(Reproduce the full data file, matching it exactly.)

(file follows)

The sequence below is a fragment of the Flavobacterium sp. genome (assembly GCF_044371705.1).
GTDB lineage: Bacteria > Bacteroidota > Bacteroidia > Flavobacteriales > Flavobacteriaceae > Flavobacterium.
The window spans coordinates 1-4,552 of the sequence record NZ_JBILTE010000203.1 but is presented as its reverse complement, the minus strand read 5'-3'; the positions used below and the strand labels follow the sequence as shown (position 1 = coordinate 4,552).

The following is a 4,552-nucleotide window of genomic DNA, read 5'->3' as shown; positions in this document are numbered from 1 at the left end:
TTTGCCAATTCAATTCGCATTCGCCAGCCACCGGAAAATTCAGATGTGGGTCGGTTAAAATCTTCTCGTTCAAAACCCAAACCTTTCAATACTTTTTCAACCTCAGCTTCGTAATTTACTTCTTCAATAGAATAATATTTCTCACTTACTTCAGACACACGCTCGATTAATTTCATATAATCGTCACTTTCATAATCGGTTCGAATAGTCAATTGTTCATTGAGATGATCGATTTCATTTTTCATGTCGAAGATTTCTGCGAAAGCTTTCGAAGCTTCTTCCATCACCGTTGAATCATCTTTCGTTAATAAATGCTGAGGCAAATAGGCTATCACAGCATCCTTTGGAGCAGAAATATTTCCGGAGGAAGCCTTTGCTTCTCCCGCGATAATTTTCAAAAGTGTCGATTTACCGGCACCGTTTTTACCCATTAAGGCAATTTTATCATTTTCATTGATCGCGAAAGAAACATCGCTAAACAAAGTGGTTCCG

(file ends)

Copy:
The sequence below is a fragment of the Flavobacterium sp. genome (assembly GCF_044371705.1).
GTDB lineage: Bacteria > Bacteroidota > Bacteroidia > Flavobacteriales > Flavobacteriaceae > Flavobacterium.
The window spans coordinates 1-4,552 of the sequence record NZ_JBILTE010000203.1 but is presented as its reverse complement, the minus strand read 5'-3'; the positions used below and the strand labels follow the sequence as shown (position 1 = coordinate 4,552).

The following is a 4,552-nucleotide window of genomic DNA, read 5'->3' as shown; positions in this document are numbered from 1 at the left end:
TTTGCCAATTCAATTCGCATTCGCCAGCCACCGGAAAATTCAGATGTGGGTCGGTTAAAATCTTCTCGTTCAAAACCCAAACCTTTCAATACTTTTTCAACCTCAGCTTCGTAATTTACTTCTTCAATAGAATAATATTTCTCACTTACTTCAGACACACGCTCGATTAATTTCATATAATCGTCACTTTCATAATCGGTTCGAATAGTCAATTGTTCATTGAGATGATCGATTTCATTTTTCATGTCGAAGATTTCTGCGAAAGCTTTCGAAGCTTCTTCCATCACCGTTGAATCATCTTTCGTTAATAAATGCTGAGGCAAATAGGCTATCACAGCATCCTTTGGAGCAGAAATATTTCCGGAGGAAGCCTTTGCTTCTCCCGCGATAATTTTCAAAAGTGTCGATTTACCGGCACCGTTTTTACCCATTAAGGCAATTTTATCATTTTCATTGATCGCGAAAGAAACATCGCTAAACAAAGTGGTTCCG